“I now resolved that, however long I might remain a slave in form, the day had passed forever when I could be a slave in fact”(Fredrick Douglass). When Douglass said this quote, he was describing his current life situation at the time. Douglass was still a technically a slave at the time of this quote, but since Douglass has taught himself t0 read (maybe write too at this point in the story I don’t remember) and he has discovered many of the tricks slave owners use to control their slaves, he feels that he is no longer a slave mentally. Basically when douglass says he is still “a slave in form”, he is saying that he is still physically enslaved, but when he says he is no longer a “slave in fact”, he is telling people that he has broken the bonds of mental slavery and his thoughts can no longer be controlled by his masters.
Emerson stressed the important of individualism, especially in education. As a slave, Fredric Douglass was not allowed to read or write, but taught himself anyway. He was no ‘book worm’ though, most of what makes Fredric Douglass as remarkable as he was are the experiences he encountered. Emerson describes the book worm as someone who absorbs information, but does not analyze it critically or form their own opinion on it. Douglass did opposite of the bookworm, he challenged the authority of slave owners and came to the conclusion on his own that slavery was immoral. He even fought one of his masters and attempted to escape from his owners. The bookworms in the story of Douglass, were the slaves who did not defy oppression and the white people who saw the terrible machine that is the slave trade, knew it was wrong, and said and did nothing.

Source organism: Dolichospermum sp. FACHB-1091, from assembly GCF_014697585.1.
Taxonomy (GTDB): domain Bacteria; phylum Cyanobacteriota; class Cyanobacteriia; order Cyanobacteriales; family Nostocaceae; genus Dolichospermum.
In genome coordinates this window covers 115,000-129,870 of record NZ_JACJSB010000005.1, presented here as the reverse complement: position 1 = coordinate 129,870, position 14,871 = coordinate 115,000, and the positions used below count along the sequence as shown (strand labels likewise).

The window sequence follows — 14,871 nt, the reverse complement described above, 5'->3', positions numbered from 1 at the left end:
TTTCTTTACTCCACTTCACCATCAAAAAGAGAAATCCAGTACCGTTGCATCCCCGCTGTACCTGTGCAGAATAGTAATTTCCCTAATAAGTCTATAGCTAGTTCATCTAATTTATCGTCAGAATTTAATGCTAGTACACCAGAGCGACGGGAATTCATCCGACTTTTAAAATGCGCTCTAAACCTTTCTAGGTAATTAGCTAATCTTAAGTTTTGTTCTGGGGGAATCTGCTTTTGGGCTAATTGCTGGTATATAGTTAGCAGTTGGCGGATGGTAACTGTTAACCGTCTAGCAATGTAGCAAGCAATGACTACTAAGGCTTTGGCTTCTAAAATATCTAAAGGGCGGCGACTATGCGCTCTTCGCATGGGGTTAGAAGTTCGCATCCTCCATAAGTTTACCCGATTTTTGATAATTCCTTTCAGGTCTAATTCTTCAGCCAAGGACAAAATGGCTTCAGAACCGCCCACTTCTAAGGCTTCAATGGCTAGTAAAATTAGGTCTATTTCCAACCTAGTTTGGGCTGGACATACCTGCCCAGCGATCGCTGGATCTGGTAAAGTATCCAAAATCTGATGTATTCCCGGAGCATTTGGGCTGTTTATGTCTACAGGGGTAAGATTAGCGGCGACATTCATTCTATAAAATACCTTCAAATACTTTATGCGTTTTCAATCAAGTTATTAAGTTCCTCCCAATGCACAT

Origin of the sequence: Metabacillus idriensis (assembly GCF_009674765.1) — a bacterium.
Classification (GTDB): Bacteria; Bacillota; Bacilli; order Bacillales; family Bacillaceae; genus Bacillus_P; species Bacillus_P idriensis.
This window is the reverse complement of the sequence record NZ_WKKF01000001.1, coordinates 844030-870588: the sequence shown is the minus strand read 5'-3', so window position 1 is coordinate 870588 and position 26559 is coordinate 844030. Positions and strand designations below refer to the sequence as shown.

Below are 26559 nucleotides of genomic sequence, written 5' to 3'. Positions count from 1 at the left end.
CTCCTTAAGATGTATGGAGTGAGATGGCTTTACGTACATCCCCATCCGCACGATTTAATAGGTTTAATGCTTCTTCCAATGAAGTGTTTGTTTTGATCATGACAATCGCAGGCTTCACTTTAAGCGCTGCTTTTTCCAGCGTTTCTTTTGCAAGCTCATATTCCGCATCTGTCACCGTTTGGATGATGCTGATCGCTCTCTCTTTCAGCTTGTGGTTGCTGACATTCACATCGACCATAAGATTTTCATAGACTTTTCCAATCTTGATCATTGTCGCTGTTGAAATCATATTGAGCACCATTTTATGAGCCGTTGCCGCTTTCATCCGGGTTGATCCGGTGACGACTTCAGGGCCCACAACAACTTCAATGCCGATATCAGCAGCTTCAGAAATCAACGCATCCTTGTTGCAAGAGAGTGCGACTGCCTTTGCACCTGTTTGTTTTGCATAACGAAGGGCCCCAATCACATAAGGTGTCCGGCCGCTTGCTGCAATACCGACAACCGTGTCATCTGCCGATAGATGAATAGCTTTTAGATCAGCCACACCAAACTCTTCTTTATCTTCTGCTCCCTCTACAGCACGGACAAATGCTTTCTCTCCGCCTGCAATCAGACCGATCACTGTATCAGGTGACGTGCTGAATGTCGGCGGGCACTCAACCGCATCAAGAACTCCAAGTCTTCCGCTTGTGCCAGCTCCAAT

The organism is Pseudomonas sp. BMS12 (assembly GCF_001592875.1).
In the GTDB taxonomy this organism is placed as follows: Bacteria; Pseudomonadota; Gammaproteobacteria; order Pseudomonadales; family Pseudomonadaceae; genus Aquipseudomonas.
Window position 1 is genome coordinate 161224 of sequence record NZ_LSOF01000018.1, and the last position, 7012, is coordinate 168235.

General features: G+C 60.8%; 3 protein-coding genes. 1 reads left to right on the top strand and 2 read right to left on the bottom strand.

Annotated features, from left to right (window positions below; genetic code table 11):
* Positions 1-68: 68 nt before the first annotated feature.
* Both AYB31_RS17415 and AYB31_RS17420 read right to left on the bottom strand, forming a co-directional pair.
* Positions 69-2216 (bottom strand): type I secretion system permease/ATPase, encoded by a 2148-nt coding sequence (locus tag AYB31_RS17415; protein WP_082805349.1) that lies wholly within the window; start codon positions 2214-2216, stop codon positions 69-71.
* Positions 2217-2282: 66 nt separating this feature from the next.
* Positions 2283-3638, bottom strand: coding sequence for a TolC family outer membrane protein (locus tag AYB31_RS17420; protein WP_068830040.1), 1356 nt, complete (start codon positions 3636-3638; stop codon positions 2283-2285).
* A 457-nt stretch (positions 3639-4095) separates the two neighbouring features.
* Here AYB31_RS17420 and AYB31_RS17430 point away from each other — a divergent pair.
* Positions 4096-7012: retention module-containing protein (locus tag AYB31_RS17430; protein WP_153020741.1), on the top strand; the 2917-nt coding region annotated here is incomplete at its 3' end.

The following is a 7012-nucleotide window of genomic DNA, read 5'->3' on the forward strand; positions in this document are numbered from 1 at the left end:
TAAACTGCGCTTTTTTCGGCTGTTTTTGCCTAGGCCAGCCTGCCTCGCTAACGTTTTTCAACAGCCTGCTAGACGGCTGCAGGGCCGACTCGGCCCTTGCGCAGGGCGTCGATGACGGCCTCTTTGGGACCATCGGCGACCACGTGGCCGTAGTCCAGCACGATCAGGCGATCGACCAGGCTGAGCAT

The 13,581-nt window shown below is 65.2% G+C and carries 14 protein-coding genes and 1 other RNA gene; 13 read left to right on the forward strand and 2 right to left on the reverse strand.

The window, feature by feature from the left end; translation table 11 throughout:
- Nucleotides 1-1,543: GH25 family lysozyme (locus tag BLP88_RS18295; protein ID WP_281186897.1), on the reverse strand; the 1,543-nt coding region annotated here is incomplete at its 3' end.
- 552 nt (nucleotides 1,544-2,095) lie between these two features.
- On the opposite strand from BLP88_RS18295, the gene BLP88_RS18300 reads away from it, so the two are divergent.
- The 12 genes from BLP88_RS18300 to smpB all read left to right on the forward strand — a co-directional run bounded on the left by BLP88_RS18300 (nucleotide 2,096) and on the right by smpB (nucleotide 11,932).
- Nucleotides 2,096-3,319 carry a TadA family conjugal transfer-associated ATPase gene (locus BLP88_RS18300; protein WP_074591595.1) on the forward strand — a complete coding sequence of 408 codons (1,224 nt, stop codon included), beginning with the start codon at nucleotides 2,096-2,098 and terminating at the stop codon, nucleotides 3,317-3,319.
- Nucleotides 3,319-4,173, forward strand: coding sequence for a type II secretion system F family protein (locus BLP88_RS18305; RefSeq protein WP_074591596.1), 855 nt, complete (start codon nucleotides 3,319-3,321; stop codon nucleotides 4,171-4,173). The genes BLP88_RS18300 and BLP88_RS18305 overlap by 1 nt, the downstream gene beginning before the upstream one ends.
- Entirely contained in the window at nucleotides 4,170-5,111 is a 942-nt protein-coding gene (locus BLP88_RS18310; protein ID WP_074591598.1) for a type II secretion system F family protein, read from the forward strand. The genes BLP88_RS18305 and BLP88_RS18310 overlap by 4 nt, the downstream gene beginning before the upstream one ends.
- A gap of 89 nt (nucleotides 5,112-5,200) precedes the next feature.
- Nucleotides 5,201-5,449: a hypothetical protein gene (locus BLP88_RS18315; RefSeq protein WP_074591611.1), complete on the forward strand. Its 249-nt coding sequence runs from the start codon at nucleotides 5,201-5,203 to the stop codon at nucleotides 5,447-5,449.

Into the wild, by Jon Krakauer, is a biographical story about Chris McCandless, a young man in his early twenties who dropped out of school to wander around the country and live in the wild. The big ‘transformative role’ that nature plays in Chris’s story is that it kills him. The story starts off with a living protagonist, he decides to run off into nature, he ends up dying. To be fair to nature, thats is not its only role in the story. Nature may have killed Chris in the end, but it also made him feel alive and free while he was still living.